Briana Scurry has finally been elected to the USSF National Soccer Hall of Fame. She was elected along with Dr. Joe Machnik, with Scurry going on the Player Ballot and Machnik on the Builder ballot.
"It's a fantastic honor to be inducted to the Hall of Fame," Scurry said via US Soccer press release. "Soccer had already given me so much more than I could possibly give back. Now, to be inducted alongside the likes of Michelle Akers, Mia Hamm, and Kristine Lilly - I am truly humbled. And though my mother and father have passed, I can feel their pride swell. Thank you for letting me play for you, and thank you all for this incredible honor."
To be eligible for the HoF, players must have met #1 and one of #2, 3, or 4 of the following criteria:
- A player must have been retired for at least three full calendar years, but for no more than 10 full calendar years (for purposes of the 2014 election, this means that a player must have retired no later than 2010 and no earlier than 2004).
- A player must have played at least 20 full international games for the United States. This 20-game requirement is reduced to 10 games if the games were prior to 1990.
- A player must have played at least five seasons in an American first-division professional league and been a postseason league all-star at least once.
- 4. Played at least five seasons in the Major Indoor Soccer League between the end of the NASL in 1984 and the end of the MISL in 1992, and been selected as a first-team postseason all-star in at least one of those seasons.
Nominees are then elected if they are named on at least 66.7% of ballots cast, with voting committee members able to vote for up to 10 candidates.
Scurry’s election is significant in that she is the first black female player and the first female goalkeeper to be inducted. These firsts are partially a reflection of the shorter history of women’s soccer in the United States - with the team having only officially existed since 1985, there haven’t been as many retired female goalkeepers with 20+ caps to consider. But they are also a reflection of the lack of diversity in the game, something that has only recently begun to be corrected with increased participation by black players at all levels. Where Scurry was once the only black woman on the team, the USWNT now regularly has players like Sydney Leroux, Christen Press, Casey Short, Crystal Dunn, and Mallory Pugh. Scurry helped pave the way for young black girls to envision themselves as top-level players who could one day represent their country or have a professional career.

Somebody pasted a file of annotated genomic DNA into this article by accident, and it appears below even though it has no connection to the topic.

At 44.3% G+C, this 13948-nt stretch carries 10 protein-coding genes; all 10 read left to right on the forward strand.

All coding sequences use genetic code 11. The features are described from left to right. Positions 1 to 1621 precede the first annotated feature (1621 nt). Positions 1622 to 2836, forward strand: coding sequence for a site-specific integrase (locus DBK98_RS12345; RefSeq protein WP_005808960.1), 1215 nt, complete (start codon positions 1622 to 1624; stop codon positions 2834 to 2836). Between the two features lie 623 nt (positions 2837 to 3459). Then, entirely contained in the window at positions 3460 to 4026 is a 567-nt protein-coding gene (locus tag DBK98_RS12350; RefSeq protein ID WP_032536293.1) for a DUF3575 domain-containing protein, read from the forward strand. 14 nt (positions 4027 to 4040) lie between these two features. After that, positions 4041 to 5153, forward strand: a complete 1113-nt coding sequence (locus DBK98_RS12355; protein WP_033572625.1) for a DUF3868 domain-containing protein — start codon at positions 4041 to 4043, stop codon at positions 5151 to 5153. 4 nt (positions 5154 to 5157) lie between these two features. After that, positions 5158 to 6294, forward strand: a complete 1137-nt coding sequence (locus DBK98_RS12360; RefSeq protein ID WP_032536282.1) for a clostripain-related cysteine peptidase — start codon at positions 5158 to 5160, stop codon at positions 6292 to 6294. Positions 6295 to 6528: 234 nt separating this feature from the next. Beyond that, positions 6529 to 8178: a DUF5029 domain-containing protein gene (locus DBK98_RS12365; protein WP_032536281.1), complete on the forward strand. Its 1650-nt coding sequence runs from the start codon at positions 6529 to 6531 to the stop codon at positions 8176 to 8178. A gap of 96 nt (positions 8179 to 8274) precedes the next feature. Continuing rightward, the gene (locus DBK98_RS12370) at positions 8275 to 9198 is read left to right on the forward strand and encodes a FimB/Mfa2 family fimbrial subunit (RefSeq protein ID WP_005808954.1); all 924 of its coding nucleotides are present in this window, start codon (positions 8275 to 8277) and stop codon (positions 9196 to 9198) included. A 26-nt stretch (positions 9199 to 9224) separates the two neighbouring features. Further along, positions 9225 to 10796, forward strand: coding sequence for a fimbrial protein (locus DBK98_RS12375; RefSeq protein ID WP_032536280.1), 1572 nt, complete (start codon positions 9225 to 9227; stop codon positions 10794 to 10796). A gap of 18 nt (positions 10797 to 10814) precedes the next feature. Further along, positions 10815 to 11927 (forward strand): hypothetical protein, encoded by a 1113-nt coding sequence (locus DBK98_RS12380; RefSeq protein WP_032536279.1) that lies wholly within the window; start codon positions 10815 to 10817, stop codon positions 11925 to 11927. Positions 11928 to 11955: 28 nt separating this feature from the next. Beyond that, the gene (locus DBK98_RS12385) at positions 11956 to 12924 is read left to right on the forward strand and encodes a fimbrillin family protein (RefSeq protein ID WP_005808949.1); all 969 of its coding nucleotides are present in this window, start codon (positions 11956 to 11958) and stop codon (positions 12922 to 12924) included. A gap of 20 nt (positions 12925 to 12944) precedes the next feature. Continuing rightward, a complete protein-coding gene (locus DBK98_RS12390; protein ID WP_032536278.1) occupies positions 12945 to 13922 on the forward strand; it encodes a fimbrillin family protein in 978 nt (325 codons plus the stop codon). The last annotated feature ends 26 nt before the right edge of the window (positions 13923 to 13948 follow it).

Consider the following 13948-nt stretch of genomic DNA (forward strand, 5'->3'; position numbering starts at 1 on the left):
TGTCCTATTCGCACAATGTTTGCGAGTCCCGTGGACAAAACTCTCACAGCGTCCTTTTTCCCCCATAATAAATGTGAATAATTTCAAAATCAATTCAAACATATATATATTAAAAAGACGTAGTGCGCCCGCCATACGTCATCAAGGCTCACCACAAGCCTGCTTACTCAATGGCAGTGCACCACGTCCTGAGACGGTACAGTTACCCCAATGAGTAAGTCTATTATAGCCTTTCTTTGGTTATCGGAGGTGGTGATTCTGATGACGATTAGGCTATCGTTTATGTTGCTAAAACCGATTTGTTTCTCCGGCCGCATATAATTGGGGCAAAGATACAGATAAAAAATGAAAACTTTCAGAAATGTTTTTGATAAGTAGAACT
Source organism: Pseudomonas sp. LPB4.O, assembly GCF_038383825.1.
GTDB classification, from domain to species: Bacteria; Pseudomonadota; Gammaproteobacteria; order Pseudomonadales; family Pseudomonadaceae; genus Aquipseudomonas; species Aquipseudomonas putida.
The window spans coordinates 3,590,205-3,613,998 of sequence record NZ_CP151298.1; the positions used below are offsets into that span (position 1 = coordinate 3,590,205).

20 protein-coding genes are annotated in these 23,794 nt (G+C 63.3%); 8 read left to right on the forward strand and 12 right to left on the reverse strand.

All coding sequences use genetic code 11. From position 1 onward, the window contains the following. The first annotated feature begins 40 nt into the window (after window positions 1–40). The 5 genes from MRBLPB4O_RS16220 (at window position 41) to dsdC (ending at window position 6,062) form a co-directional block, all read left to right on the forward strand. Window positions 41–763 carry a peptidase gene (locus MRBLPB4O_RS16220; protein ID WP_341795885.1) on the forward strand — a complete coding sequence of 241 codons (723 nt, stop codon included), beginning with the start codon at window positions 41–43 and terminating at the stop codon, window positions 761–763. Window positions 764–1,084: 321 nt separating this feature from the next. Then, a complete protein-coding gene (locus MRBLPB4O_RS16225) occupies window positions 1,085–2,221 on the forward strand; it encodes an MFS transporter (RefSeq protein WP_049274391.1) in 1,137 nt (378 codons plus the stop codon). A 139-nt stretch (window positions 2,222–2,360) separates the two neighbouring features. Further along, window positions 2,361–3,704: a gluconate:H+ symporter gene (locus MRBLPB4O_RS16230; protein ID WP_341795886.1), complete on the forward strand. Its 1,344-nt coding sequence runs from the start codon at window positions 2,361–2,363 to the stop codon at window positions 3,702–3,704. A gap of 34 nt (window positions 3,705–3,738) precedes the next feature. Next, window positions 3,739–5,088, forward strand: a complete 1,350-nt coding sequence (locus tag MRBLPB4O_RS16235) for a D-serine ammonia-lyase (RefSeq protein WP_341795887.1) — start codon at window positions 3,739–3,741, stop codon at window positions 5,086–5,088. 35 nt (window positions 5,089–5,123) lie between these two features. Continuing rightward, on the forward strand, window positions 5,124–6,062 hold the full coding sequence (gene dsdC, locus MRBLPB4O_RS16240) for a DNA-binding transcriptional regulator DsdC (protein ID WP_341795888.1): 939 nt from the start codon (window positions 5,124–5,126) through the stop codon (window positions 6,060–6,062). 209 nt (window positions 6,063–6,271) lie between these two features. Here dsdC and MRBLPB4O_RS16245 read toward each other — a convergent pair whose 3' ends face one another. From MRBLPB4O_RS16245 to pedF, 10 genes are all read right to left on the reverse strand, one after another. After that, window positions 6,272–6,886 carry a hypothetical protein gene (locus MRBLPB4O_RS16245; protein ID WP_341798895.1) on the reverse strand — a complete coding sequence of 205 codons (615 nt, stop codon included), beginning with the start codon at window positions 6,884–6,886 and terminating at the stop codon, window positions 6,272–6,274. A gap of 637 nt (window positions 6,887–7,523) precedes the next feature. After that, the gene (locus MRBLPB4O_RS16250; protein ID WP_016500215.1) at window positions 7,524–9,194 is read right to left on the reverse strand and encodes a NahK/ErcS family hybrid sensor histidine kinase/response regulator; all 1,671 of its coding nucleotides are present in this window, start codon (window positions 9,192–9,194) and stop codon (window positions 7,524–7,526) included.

Scurry is perhaps most well-known for making a crucial stop during the deciding penalties in the 1999 World Cup final against China, allowing the United States to ultimately win. But she has played in three World Cups and two Olympics (both resulting in gold medals) and was a founding member of the Women’s United Soccer Association. She retired in 2010 with 175 caps and 72 career shutouts.
Scurry now advocates for concussion/traumatic brain injury awareness, having herself suffered several concussions which ultimately affected her health and quality of life. Despite only being eligible since 2014, Scurry’s election to the HoF really has taken too long. She was a vital contributor to the success of the WNT and to women’s soccer as a whole in the United States. Congratulations, Briana Scurry.